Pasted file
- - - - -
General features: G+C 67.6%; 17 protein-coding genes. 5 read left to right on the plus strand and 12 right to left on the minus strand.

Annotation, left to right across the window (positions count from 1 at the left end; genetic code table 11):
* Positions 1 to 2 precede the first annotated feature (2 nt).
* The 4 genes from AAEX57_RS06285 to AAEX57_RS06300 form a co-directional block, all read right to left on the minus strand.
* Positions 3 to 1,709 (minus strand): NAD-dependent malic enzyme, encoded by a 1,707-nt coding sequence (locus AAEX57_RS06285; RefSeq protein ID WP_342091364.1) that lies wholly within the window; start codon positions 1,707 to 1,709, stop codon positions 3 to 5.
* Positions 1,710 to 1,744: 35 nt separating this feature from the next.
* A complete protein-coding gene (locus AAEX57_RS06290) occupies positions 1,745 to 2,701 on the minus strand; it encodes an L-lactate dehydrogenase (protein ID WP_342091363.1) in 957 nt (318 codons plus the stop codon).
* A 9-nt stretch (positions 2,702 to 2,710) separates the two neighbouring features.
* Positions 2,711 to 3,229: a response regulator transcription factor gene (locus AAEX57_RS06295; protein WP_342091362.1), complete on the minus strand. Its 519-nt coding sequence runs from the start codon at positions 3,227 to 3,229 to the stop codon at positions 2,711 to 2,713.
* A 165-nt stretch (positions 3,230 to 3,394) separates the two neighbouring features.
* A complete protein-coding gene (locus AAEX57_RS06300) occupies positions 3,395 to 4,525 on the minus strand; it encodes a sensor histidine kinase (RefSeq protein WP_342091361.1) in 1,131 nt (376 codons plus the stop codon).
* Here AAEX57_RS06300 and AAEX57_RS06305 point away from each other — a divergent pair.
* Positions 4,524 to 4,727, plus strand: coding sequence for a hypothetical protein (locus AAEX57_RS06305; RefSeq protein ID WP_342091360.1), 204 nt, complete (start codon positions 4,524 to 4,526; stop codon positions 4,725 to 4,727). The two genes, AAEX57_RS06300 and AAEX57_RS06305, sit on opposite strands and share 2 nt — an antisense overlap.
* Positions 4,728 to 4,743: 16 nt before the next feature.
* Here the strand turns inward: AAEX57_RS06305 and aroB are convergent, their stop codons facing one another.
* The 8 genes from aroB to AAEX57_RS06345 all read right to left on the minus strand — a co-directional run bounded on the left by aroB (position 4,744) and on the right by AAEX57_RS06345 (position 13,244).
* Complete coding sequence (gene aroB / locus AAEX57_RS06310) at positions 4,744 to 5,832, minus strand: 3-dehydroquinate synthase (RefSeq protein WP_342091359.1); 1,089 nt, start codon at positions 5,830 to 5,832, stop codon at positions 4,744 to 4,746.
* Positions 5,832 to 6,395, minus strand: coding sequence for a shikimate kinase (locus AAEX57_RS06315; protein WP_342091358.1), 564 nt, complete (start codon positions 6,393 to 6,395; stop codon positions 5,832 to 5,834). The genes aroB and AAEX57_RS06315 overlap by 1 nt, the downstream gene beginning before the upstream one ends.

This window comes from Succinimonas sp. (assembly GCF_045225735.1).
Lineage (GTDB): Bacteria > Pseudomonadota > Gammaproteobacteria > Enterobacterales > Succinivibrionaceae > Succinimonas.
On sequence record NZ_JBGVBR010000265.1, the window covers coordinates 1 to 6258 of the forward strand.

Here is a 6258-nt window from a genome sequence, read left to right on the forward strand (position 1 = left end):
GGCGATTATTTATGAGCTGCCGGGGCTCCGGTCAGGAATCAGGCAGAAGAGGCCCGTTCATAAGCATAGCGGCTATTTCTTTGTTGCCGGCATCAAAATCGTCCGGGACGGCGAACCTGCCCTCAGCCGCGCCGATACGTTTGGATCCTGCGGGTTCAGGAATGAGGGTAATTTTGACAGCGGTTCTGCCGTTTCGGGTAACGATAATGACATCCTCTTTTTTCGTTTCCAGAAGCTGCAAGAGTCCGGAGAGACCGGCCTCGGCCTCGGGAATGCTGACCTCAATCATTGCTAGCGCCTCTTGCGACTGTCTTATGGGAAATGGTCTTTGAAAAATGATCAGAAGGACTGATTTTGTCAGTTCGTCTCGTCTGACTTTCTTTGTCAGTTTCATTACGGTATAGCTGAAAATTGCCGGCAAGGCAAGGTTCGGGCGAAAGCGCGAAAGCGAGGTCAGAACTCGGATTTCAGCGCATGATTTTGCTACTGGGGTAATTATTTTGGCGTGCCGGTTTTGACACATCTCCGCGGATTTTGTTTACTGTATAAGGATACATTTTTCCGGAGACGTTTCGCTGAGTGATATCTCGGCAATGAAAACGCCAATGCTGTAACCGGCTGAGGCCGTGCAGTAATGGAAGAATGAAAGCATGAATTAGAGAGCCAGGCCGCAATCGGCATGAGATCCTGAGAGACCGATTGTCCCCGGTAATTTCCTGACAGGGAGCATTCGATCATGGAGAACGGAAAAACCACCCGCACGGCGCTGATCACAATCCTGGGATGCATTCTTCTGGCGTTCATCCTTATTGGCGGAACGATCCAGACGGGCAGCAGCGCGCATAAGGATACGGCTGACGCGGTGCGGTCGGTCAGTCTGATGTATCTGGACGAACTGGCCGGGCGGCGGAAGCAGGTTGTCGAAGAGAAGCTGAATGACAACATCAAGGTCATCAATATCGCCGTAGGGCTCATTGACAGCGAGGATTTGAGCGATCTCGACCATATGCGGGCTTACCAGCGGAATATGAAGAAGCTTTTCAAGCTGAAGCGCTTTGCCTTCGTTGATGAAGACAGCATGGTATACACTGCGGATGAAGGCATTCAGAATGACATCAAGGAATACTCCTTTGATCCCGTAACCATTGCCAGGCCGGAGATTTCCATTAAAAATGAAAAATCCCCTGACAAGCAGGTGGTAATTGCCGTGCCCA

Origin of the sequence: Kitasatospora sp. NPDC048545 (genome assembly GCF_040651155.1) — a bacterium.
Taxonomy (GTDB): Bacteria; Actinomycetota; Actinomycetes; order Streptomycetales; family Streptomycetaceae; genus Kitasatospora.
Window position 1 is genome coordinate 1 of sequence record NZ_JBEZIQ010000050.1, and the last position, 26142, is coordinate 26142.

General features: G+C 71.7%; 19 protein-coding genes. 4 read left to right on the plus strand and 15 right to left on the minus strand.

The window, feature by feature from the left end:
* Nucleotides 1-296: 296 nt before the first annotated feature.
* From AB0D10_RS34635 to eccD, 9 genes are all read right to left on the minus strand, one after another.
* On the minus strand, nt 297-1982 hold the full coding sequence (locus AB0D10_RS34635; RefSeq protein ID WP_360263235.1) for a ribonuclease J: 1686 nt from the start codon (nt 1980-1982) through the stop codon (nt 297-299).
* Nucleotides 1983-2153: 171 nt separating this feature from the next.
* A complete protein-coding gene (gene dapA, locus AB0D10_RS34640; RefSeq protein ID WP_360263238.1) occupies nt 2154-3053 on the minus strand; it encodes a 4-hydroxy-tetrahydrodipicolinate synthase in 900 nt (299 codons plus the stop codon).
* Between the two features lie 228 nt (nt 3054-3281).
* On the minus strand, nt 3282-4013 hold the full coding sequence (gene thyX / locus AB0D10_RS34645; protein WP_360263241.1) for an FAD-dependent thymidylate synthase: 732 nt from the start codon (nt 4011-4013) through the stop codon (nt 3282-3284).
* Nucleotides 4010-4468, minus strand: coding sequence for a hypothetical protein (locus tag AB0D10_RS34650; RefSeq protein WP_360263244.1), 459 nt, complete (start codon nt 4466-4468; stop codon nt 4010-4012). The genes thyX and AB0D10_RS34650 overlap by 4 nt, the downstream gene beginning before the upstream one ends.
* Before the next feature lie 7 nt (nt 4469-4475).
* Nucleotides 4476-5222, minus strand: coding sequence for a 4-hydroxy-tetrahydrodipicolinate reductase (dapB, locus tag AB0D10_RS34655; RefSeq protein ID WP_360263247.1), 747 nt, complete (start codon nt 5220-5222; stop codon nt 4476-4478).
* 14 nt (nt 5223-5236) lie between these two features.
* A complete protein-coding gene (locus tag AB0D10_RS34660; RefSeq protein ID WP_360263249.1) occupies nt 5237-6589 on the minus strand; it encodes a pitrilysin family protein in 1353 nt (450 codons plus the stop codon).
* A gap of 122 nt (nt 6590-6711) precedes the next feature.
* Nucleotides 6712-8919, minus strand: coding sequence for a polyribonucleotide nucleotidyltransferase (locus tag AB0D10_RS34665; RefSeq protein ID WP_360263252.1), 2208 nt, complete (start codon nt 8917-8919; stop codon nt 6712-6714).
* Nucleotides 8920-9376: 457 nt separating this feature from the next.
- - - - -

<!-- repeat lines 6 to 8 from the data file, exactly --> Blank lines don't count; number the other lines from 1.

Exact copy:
* Positions 1,710 to 1,744: 35 nt separating this feature from the next.
* A complete protein-coding gene (locus AAEX57_RS06290) occupies positions 1,745 to 2,701 on the minus strand; it encodes an L-lactate dehydrogenase (protein ID WP_342091363.1) in 957 nt (318 codons plus the stop codon).
* A 9-nt stretch (positions 2,702 to 2,710) separates the two neighbouring features.